There are many nerdtastic movies to look forward to this year—Jurassic World, Spectre, Mockingjay – Part 2. Oh, and some little film called Star Wars or something…? 😉 But the big kick-off for 2015’s nerdy movie line-up was undoubtedly the much anticipated sequel to Avengers. I, being the good little geek I am, was all about the Thursday night premiere of Avengers: Age of Ultron last week. And I may have gone to see it again on Sunday, too. Like, maybe. But ultimately I knew I was going to have an important question to answer: Is Age of Ultron a worthy follow-up not only to the first Avengers, but to all of Marvel’s post-Avengers films?
For me, the answer to that question is definitely more “yes” than “no,” but I do say that with the tiniest hint of disappointment. Don’t get me wrong—Age of Ultron is a great film. I wouldn’t have seen it twice if that weren’t the case. But my feelings toward it are almost identical to my feelings toward The Dark Knight Rises (Sidenote: Did you catch my Top 20 Superhero Movies earlier this week? See that here and here). That is, Age of Ultron is awesome for many reasons, but it doesn’t pack the same punch as its predecessor (or predecessors, if we’re also talking about the likes of Captain America: The Winter Soldier and Guardians of the Galaxy). But enough rambling—let’s discuss the deets.
Synopsis: “When Tony Stark and Bruce Banner try to jump-start a dormant peacekeeping program called Ultron, things go horribly wrong and it’s up to Earth’s Mightiest Heroes to stop the villainous Ultron from enacting his terrible plans.” –Borrowed from my favorite movie site, IMDb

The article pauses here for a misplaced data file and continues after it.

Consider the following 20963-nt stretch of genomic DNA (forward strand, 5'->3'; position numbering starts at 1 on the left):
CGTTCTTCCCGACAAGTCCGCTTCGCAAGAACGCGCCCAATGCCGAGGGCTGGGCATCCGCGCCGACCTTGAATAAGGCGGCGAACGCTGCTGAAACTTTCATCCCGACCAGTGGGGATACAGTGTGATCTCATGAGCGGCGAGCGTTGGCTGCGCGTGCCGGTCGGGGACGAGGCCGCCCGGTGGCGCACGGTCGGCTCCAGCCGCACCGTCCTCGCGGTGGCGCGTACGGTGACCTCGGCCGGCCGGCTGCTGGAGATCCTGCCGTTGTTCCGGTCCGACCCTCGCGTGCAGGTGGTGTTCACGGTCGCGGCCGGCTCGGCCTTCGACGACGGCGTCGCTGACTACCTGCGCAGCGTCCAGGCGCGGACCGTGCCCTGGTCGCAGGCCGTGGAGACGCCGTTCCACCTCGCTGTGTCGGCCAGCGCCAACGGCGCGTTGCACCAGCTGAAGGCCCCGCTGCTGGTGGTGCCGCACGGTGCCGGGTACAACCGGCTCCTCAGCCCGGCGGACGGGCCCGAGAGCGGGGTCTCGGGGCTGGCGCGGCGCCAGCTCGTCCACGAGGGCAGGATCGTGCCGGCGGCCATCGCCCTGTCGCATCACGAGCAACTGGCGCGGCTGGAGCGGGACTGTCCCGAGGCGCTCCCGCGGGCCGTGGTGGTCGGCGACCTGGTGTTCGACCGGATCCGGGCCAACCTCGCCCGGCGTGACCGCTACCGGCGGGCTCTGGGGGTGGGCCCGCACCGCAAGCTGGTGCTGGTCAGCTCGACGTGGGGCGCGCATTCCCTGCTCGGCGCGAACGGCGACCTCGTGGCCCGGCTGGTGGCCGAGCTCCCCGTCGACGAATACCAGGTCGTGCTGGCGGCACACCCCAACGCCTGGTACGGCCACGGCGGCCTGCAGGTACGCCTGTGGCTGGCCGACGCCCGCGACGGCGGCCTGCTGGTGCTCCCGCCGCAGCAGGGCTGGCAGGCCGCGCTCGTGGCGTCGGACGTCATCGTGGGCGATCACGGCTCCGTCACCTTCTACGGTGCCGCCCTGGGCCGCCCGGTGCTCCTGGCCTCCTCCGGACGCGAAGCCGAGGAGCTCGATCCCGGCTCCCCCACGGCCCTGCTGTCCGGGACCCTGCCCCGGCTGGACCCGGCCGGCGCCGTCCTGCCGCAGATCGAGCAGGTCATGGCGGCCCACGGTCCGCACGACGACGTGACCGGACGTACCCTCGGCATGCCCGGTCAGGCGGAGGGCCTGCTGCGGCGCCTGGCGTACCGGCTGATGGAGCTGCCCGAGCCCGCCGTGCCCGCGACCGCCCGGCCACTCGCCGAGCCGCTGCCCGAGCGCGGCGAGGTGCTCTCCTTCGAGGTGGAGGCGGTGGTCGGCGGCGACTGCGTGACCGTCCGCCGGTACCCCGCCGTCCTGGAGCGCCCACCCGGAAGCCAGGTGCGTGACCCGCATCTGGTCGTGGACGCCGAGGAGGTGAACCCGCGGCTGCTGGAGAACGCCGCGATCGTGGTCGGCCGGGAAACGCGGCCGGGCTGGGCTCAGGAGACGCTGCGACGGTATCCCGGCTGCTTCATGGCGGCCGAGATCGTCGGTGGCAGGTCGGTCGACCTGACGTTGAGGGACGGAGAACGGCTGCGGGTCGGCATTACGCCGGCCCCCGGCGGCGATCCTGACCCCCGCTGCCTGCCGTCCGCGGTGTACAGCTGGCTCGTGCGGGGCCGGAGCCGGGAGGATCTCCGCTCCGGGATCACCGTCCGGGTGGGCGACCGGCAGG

The Good: Well, you certainly can’t say that Joss Whedon lacks style—and I don’t just say that because of the spectacular visuals and epic fights (of which there are many). Age of Ultron is filled to the brim with all the witty banter and hilarious quips that we not only want but have come to expect from writer/director Whedon. Of course, all of the cast members have such delightful chemistry that they make his job look easy. You can tell they have fun with each other and are comfortable in their roles—especially the veterans. After all, most of these actors have been playing their characters for three or more movies now. However, one of this film’s greatest achievements was to give attention to a character that was largely ignored in his two previous films. I’m talking about Jeremy Renner’s Hawkeye (whom you should really watch in this video, if you haven’t already). Hawkeye gets a whooooole thing in this movie, and it’s really wonderful. It adds so much to his character. But I don’t want to spoil that too much, so let’s talk about something else wonderful: the newbies! Age of Ultron introduces several new players, and I was pretty impressed with all of them. Titular baddie Ultron (James Spader) is a wickedly fun and interesting robot/AI made that much more fun and interesting via his mostly human voice and very human dialogue. The mysterious Vision (Paul Bettany) is an incredibly cool (and incredibly powerful) creation that I think will be a key character in the films to come. The Maximoff twins, Wanda (Elizabeth Olsen) and Pietro (Aaron Taylor-Johnson), are a visually awesome pair with a staggering amount of character development packed into one sad childhood story. Oh! And we get to briefly see the ever-awesome Andy Serkis as Ulysses Klaue, who will be a main nemesis to Chadwick Boseman’s Black Panther further down the line. All in all, this is an excellent cast in a fun, exciting story.